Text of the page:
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Attention Deficit/Hyperactivity Disorder

The essential feature of this disorder is a persistent pattern of inattention and/or hyperactivity-impulsivity that occurs more frequently and is more severe than what is typically observed in individuals at a comparable level of development. Some symptoms must be present before the age of  7 years old in order for the full diagnosis to be made. The symptoms must be present in two or more settings (home, school, etc.) and there must be evidence of interference with functioning in those areas.

Common Symptoms Include

  • Inattention to details: makes careless mistakes on tasks.
  • Incomplete work on tasks
  • Difficulty maintaining attention in tasks or play activities
  • Does not listen when spoken to directly
  • Difficulty organizing work.
  • Easily distracted
  • Often forgetful in daily activities
  • Often loses things such as pencils, paper, books, keys, etc.
  • Difficulty following more than one instruction at  at time.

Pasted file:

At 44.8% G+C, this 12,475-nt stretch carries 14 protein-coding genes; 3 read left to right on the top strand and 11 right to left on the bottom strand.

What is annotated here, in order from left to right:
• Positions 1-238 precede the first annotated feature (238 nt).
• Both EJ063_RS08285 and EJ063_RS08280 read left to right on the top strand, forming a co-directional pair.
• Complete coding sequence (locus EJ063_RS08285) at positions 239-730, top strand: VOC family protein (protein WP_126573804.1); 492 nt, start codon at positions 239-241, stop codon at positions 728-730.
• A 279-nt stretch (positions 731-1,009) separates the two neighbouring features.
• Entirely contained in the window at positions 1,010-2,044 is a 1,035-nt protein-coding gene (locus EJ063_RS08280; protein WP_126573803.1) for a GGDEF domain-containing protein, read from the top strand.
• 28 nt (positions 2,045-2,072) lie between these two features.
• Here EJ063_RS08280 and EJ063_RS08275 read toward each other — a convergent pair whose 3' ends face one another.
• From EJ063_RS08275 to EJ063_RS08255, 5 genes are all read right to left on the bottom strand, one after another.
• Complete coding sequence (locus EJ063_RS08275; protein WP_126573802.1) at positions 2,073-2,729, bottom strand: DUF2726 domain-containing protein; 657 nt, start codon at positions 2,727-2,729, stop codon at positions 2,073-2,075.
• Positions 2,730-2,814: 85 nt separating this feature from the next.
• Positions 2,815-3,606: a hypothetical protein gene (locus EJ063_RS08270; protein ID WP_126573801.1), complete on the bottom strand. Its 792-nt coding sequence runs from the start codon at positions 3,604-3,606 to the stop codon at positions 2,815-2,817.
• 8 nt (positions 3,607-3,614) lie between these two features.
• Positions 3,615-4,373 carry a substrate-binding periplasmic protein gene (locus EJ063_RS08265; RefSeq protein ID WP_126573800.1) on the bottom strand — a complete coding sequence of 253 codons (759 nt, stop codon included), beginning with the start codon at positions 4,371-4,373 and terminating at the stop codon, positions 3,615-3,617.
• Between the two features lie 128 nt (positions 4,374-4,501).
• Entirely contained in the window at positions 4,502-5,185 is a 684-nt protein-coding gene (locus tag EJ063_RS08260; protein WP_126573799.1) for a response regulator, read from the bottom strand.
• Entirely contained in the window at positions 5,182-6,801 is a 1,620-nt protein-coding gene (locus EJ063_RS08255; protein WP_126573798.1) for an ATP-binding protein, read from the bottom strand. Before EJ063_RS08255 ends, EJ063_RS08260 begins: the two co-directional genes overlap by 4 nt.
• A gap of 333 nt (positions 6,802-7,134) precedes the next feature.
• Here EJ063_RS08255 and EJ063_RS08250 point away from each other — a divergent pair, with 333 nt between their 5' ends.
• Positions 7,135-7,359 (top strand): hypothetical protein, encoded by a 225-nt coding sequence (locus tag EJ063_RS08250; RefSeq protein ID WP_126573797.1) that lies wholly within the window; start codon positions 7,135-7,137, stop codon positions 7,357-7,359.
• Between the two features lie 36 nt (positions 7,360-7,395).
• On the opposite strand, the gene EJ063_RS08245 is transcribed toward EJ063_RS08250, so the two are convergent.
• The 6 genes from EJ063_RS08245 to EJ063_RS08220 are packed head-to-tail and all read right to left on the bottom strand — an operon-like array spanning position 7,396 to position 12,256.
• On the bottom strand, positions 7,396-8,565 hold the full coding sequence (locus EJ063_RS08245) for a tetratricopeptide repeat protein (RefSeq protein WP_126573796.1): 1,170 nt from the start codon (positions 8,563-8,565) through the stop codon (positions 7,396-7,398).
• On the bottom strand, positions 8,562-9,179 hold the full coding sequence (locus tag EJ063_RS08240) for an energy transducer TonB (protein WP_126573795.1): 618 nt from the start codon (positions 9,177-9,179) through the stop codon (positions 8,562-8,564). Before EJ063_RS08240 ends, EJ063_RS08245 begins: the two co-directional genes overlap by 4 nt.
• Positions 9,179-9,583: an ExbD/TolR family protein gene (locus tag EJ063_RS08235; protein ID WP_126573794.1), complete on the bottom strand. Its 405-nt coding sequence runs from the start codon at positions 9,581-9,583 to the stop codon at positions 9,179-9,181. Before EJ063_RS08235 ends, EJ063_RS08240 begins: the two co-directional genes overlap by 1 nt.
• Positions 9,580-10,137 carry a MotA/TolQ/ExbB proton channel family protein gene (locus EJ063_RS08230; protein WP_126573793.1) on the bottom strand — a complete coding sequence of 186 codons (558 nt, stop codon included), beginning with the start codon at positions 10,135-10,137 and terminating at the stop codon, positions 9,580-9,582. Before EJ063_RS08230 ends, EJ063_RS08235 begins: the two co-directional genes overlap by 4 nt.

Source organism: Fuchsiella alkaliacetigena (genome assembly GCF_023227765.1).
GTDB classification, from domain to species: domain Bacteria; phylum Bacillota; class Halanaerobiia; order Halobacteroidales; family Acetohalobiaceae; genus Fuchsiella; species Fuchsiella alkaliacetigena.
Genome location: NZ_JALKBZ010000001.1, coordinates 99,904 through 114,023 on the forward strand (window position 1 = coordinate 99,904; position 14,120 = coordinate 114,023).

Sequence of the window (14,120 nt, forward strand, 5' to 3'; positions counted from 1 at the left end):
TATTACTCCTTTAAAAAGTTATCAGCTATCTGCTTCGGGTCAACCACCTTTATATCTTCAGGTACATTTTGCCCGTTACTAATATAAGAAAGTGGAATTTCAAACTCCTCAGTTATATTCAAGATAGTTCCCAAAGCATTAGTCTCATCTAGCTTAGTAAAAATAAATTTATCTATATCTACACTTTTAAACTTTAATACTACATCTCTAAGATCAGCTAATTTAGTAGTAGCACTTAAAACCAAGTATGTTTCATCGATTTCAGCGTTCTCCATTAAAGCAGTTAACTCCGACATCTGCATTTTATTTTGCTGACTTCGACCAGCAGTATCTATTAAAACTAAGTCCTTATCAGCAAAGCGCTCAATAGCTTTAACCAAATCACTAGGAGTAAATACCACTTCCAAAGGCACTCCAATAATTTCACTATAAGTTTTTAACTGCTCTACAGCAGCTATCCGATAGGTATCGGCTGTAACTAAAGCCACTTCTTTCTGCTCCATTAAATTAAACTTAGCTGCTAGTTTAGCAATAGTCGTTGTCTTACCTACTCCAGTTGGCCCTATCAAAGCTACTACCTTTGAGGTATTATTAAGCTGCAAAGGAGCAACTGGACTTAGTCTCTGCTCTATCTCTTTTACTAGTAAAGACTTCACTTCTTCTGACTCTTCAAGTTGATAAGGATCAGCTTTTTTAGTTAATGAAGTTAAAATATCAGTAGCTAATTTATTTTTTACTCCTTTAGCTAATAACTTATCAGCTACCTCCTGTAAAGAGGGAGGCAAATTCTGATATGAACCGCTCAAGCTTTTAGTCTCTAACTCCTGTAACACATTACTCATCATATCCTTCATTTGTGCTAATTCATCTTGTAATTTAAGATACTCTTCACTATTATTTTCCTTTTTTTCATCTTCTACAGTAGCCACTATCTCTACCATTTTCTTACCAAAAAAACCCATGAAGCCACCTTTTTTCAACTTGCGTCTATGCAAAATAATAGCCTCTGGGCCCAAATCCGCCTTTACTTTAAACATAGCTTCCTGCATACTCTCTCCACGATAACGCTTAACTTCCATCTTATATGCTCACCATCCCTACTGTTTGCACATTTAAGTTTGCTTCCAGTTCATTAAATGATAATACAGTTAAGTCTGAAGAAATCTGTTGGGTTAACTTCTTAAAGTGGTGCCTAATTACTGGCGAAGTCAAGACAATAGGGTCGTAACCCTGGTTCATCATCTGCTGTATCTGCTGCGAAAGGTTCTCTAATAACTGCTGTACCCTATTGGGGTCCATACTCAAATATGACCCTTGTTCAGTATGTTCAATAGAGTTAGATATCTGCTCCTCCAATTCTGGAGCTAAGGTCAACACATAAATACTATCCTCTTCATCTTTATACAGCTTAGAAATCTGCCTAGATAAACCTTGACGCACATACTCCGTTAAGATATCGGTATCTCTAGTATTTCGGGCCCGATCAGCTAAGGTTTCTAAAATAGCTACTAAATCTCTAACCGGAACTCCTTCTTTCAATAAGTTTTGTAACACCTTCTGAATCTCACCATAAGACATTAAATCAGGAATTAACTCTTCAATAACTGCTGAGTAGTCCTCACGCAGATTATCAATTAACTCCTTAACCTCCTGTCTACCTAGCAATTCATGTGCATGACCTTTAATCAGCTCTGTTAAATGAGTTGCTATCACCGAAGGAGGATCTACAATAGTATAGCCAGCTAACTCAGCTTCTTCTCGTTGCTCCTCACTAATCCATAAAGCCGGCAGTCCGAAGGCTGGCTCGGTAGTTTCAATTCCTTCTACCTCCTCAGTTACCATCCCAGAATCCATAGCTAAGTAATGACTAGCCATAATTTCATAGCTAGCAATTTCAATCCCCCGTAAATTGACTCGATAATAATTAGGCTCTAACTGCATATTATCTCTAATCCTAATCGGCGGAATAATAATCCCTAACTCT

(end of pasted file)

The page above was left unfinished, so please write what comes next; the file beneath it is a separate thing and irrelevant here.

• Fidgeting, constantly moving.
  • Wandering away from seat
  • Difficulty participating in "quiet" activities
  • Runs and climbs in inappropriate situations
  • Talks excessively
  • May blurt out answers before the question has been completed
  • Difficulty waiting their turn
  • Interrupts others
  • Disruptive behavior
  • Insomnia
  • Difficulty delaying gratification
  • Apparent disregard for personal safety.

Adult ADD

Recent research has revealed that up to 70% of children diagnosed with ADD have symptoms that continue into adulthood.  Adults have similar symptoms of childhood ADD and report disturbance in home life and work. The treatment program for adults is very similar to strategies used with children.


Medications such as Ritalin and Adderal are used for individuals diagnosed with ADD. These medications are categorized as stimulants. Other strategies for treatment include: structuring environments with lists, date books, tape recorders, notes to themselves, computers, etc; learning time-management skills; setting up a positive reward system; and education about what ADD is and how to cope with the symptoms.

Local Support Groups

Adult Support Group - Ted Baldick, Ph.D. 458-6291. Meets 1st and 3rd Mondays at 5:30 PM at 3978 Central Ave.
ADDult Support Group - Nancy Hutchinson 327-7224. Meets Mondays from 6:30 to 7:30 PM at Prescott Baptist Church on 499 Patterson Ave. Rm 206A.

Recommended Reading

Driven to Distraction by Halowell and Ratey
Answers to Distraction by Hallowell and Rattey
Attention Deficit Disorder by Hartman
Attention Deficit Disorder in Adults by Weiss
Helping Your Hyperactive Child by Taylor